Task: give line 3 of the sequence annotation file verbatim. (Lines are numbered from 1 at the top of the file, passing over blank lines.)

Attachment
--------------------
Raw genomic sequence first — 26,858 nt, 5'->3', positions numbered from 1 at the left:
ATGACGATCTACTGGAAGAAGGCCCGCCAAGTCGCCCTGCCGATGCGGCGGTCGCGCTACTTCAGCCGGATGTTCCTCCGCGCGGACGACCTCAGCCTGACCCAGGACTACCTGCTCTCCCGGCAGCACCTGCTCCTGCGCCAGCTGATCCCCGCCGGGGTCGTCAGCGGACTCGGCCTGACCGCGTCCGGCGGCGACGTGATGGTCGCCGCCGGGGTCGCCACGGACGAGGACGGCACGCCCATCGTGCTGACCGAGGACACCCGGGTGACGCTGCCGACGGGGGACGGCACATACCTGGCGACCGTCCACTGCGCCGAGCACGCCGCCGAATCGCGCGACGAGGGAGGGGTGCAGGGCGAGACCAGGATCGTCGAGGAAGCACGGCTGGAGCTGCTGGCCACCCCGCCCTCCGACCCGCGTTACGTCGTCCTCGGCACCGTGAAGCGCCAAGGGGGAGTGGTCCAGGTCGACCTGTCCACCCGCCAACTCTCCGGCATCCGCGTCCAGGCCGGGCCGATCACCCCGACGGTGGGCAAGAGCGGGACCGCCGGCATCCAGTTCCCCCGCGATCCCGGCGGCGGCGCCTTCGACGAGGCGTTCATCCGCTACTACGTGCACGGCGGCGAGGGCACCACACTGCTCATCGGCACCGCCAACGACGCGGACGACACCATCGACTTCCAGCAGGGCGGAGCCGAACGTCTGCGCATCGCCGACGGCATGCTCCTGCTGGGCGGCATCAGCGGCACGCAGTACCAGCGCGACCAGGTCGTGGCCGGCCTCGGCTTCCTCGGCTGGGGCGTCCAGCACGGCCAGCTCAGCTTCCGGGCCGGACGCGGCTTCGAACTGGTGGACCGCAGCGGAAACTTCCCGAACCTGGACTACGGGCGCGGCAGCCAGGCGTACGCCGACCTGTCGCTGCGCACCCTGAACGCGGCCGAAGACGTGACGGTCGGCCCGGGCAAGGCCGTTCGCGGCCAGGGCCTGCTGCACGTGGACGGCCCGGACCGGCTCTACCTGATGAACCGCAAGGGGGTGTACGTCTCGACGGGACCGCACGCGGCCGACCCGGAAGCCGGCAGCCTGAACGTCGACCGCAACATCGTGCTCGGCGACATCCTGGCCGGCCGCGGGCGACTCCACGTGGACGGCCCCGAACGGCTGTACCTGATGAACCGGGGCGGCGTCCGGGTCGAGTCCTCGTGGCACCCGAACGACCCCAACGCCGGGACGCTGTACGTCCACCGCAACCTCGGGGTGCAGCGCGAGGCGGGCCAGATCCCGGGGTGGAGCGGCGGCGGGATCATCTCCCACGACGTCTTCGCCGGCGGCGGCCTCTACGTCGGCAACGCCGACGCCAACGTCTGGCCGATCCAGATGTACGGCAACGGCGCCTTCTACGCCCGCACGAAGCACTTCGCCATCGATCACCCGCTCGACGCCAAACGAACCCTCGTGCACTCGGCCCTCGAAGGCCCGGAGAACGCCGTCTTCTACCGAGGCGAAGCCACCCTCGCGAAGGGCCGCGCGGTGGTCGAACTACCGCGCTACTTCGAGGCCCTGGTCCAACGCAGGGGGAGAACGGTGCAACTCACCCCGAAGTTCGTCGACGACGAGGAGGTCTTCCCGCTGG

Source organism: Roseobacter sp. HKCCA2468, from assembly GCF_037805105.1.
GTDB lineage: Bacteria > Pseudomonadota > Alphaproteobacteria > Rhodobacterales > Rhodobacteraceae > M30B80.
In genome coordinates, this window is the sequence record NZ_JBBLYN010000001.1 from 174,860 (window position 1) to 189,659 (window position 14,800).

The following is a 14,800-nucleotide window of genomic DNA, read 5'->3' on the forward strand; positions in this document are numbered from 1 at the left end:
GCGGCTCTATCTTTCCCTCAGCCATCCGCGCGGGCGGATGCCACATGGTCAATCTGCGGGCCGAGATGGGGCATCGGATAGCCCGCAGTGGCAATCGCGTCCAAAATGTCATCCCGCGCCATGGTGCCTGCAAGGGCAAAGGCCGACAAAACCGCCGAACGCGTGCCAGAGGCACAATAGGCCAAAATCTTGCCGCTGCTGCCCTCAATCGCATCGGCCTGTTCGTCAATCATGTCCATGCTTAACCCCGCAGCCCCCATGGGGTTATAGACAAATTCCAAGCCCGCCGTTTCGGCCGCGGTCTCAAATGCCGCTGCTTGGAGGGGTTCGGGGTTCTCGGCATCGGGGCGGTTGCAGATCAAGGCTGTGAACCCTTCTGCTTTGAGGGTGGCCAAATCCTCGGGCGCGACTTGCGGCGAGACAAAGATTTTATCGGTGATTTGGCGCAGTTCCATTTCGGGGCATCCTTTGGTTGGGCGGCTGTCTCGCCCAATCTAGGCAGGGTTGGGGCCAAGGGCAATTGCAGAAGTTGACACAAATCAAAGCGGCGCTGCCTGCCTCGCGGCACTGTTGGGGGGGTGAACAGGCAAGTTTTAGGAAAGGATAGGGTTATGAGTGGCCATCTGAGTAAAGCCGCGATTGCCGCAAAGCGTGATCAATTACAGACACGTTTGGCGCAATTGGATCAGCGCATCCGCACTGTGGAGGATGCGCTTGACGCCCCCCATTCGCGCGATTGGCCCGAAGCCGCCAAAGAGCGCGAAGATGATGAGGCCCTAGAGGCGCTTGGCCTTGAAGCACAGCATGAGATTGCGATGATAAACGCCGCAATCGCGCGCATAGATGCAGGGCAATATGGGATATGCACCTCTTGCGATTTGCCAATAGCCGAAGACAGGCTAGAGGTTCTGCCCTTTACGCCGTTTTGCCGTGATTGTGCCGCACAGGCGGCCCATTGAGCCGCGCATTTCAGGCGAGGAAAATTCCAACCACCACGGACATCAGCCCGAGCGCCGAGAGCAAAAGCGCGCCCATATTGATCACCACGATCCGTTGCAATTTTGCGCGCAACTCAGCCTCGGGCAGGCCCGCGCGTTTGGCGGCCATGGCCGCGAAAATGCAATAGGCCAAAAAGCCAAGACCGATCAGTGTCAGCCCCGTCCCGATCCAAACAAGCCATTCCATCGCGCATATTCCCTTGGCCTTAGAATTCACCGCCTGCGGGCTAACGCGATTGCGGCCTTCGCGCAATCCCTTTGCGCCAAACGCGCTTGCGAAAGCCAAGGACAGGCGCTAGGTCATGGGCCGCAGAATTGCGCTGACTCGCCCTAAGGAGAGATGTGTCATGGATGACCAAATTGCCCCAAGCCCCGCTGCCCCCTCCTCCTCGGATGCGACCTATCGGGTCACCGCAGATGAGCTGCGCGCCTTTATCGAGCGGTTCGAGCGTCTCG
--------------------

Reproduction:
Source organism: Roseobacter sp. HKCCA2468, from assembly GCF_037805105.1.